The Consumer Trap: Big Business Marketing in American Life.

Author:Prasch, Robert E.
Position::Book review
 
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The Consumer Trap: Big Business Marketing in American Life, by Michael Dawson. Urbana and Chicago: University of Illinois Press. 2005. Paper: ISBN 0 252 07264 2, $17.95. 174 pages.

American business spends over a trillion dollars a year on marketing. This includes direct mailing, price discounts, promotional giveaways, sponsorship of games and events and, most prominently--advertising. This last and increasingly ubiquitous activity extends across the entire media spectrum from print to television, radio, internet, and every imaginable public space including billboards, lawn signs, people's clothing, even our schools.

Generally, economists have ignored, downplayed, and on occasion flatly denied the importance of these expensive and prominent modern phenomena. Such a position is untenable. Stated briefly, one may not acknowledge that massive advertising expenditures exist while also insisting that (1) consumers are "rationally" maximizing a fixed set of tastes and preferences as expressed in the conventional "utility mapping" of neoclassical economics, and that (2) firms everywhere are always engaged in "profit maximization." If advertising is more than simply informational then it follows that either consumers have utility functions that are open to manipulation, or business firms are persistently engaging in unnecessary and therefore profit-squandering expenditures, or both. Advertising is, in short, a fundamental challenge to mainstream economics.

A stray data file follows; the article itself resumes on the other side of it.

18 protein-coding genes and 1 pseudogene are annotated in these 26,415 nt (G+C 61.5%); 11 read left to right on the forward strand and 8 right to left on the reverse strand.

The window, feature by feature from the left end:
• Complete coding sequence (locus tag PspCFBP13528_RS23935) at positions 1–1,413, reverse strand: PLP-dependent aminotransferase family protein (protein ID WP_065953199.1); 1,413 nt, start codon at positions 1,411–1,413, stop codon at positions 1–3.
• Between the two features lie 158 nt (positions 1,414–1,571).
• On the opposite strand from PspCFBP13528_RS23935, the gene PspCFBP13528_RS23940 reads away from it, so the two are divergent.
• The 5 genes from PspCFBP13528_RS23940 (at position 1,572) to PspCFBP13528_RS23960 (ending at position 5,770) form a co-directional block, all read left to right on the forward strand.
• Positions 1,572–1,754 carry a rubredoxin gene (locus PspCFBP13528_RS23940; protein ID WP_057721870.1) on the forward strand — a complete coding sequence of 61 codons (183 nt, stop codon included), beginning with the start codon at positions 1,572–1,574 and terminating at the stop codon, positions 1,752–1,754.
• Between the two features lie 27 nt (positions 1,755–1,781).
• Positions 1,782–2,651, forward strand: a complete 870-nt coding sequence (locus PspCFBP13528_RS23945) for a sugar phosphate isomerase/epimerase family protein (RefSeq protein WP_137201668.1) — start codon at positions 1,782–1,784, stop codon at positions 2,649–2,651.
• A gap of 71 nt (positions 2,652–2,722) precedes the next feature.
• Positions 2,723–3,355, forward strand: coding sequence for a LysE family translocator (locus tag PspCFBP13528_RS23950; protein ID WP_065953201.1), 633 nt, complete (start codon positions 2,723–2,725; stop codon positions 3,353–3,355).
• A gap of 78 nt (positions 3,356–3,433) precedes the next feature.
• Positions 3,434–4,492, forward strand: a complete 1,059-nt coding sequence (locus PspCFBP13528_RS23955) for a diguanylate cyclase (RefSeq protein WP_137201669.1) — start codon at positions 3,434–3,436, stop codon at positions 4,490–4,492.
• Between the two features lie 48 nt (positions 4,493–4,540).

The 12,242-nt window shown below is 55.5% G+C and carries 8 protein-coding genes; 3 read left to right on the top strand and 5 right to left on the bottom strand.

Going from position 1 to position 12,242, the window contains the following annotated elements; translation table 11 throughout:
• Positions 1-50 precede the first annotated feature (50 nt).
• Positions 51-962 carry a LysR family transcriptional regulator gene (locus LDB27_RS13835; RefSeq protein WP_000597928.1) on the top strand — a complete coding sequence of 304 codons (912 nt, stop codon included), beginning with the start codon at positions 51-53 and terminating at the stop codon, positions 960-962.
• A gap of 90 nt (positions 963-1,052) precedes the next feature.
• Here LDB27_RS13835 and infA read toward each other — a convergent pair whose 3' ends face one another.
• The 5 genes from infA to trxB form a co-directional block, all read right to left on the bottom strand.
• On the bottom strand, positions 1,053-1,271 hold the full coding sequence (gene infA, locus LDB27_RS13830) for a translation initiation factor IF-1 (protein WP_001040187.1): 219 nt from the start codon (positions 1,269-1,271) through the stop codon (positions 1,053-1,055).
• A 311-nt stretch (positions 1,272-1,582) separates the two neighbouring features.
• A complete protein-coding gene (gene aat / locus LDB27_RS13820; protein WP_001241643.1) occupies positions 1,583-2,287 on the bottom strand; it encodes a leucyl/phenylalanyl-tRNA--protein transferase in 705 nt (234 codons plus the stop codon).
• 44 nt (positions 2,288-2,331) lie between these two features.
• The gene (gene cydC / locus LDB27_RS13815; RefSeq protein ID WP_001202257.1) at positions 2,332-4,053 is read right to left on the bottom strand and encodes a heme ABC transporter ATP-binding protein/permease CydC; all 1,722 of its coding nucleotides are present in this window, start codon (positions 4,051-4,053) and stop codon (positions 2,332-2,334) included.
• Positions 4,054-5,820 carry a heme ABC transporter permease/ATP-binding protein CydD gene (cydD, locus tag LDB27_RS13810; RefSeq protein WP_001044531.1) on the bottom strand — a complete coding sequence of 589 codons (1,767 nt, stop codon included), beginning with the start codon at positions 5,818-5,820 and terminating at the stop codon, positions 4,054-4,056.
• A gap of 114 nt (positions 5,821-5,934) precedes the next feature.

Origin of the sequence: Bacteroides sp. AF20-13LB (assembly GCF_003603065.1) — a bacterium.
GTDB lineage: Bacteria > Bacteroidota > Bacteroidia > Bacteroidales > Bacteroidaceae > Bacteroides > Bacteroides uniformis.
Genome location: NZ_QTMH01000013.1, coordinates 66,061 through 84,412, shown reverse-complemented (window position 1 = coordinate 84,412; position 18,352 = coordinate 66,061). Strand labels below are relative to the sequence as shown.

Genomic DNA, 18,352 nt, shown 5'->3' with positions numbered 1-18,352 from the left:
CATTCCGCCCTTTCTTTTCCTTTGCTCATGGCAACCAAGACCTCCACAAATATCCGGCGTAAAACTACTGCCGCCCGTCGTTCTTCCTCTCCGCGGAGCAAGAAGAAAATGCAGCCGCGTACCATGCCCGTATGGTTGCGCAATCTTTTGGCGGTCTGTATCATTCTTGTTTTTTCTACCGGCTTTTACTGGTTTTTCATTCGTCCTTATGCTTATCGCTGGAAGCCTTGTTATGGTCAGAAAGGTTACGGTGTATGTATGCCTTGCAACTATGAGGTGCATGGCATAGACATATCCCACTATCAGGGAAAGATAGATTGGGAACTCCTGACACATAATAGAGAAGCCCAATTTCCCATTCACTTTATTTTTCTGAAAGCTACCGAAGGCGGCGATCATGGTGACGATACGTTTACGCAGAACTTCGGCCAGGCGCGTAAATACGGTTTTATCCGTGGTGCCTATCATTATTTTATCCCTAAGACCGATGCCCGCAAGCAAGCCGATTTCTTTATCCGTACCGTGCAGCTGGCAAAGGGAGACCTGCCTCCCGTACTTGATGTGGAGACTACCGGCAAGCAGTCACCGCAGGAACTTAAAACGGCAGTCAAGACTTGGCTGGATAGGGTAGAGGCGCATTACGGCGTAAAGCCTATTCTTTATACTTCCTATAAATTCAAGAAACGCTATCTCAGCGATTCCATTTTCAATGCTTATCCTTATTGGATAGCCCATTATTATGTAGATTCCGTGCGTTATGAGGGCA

Michael Dawson, a sociologist, has no professional commitment to mainstream economics. He states flatly that marketing exists, is an enormous expenditure, and is generally effective. He is also concerned with the impact of marketing on its primary target--our society and ourselves. "Over time, our increasingly marketing-saturated life spaces make us dumber, lazier, fatter, more selfish, less skillful, more adolescent, less politically potent, more wasteful, and less happy than we could and should be" (p. 2).

To support these claims, Dawson presents a lively and well-documented chronology of the strategies marketers have developed to manage our consumption and purchasing patterns. His narrative is supported by a wealth of interesting and valuable sources including archival materials and articles from leading academic journals on consumer research and marketing. Research and long practice each affirm that consumers can be misled and manipulated over extended periods.

The idea that consumers can...

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